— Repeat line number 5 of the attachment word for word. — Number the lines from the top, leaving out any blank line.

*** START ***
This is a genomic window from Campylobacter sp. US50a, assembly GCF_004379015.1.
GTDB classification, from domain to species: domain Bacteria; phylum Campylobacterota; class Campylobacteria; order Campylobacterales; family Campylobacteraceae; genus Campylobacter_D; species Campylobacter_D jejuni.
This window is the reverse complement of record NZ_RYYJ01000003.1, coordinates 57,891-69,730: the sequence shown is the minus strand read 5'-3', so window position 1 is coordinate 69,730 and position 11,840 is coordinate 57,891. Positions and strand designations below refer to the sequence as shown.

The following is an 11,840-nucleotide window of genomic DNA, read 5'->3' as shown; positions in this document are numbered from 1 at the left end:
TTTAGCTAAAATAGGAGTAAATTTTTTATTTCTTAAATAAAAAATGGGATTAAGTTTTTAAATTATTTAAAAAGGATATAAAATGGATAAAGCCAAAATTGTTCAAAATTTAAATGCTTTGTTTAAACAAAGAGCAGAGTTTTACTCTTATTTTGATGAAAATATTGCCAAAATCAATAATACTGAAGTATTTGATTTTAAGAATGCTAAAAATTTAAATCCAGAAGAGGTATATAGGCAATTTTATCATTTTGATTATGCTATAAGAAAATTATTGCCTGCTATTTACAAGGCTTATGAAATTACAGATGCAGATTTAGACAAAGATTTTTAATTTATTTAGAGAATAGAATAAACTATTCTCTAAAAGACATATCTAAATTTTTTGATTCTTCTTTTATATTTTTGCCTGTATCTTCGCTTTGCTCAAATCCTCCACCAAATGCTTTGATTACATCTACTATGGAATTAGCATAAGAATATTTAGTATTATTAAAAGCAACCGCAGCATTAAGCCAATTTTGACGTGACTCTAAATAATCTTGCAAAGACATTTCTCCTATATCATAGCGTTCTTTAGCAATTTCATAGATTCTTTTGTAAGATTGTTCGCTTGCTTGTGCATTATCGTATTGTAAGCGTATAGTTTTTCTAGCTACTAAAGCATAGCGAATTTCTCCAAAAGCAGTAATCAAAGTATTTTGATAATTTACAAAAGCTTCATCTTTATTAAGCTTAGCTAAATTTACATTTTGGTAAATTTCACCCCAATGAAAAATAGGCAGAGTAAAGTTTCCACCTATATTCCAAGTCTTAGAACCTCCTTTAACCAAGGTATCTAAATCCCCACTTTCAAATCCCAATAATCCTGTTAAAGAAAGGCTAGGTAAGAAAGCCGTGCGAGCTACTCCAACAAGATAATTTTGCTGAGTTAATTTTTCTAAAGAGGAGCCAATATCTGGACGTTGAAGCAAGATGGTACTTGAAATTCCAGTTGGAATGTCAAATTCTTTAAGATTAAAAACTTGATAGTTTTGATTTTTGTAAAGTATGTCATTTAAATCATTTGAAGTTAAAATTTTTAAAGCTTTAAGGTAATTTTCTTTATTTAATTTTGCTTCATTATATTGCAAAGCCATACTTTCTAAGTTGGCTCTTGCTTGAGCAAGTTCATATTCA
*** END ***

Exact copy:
TTTAGCTAAAATAGGAGTAAATTTTTTATTTCTTAAATAAAAAATGGGATTAAGTTTTTAAATTATTTAAAAAGGATATAAAATGGATAAAGCCAAAATTGTTCAAAATTTAAATGCTTTGTTTAAACAAAGAGCAGAGTTTTACTCTTATTTTGATGAAAATATTGCCAAAATCAATAATACTGAAGTATTTGATTTTAAGAATGCTAAAAATTTAAATCCAGAAGAGGTATATAGGCAATTTTATCATTTTGATTATGCTATAAGAAAATTATTGCCTGCTATTTACAAGGCTTATGAAATTACAGATGCAGATTTAGACAAAGATTTTTAATTTATTTAGAGAATAGAATAAACTATTCTCTAAAAGACATATCTAAATTTTTTGATTCTTCTTTTATATTTTTGCCTGTATCTTCGCTTTGCTCAAATCCTCCACCAAATGCTTTGATTACATCTACTATGGAATTAGCATAAGAATATTTAGTATTATTAAAAGCAACCGCAGCATTAAGCCAATTTTGACGTGACTCTAAATAATCTTGCAAAGACATTTCTCCTATATCATAGCGTTCTTTAGCAATTTCATAGATTCTTTTGTAAGATTGTTCGCTTGCTTGTGCATTATCGTATTGTAAGCGTATAGTTTTTCTAGCTACTAAAGCATAGCGAATTTCTCCAAAAGCAGTAATCAAAGTATTTTGATAATTTACAAAAGCTTCATCTTTATTAAGCTTAGCTAAATTTACATTTTGGTAAATTTCACCCCAATGAAAAATAGGCAGAGTAAAGTTTCCACCTATATTCCAAGTCTTAGAACCTCCTTTAACCAAGGTATCTAAATCCCCACTTTCAAATCCCAATAATCCTGTTAAAGAAAGGCTAGGTAAGAAAGCCGTGCGAGCTACTCCAACAAGATAATTTTGCTGAGTTAATTTTTCTAAAGAGGAGCCAATATCTGGACGTTGAAGCAAGATGGTACTTGAAATTCCAGTTGGAATGTCAAATTCTTTAAGATTAAAAACTTGATAGTTTTGATTTTTGTAAAGTATGTCATTTAAATCATTTGAAGTTAAAATTTTTAAAGCTTTAAGGTAATTTTCTTTATTTAATTTTGCTTCATTATATTGCAAAGCCATACTTTCTAAGTTGGCTCTTGCTTGAGCAAGTTCATATTCA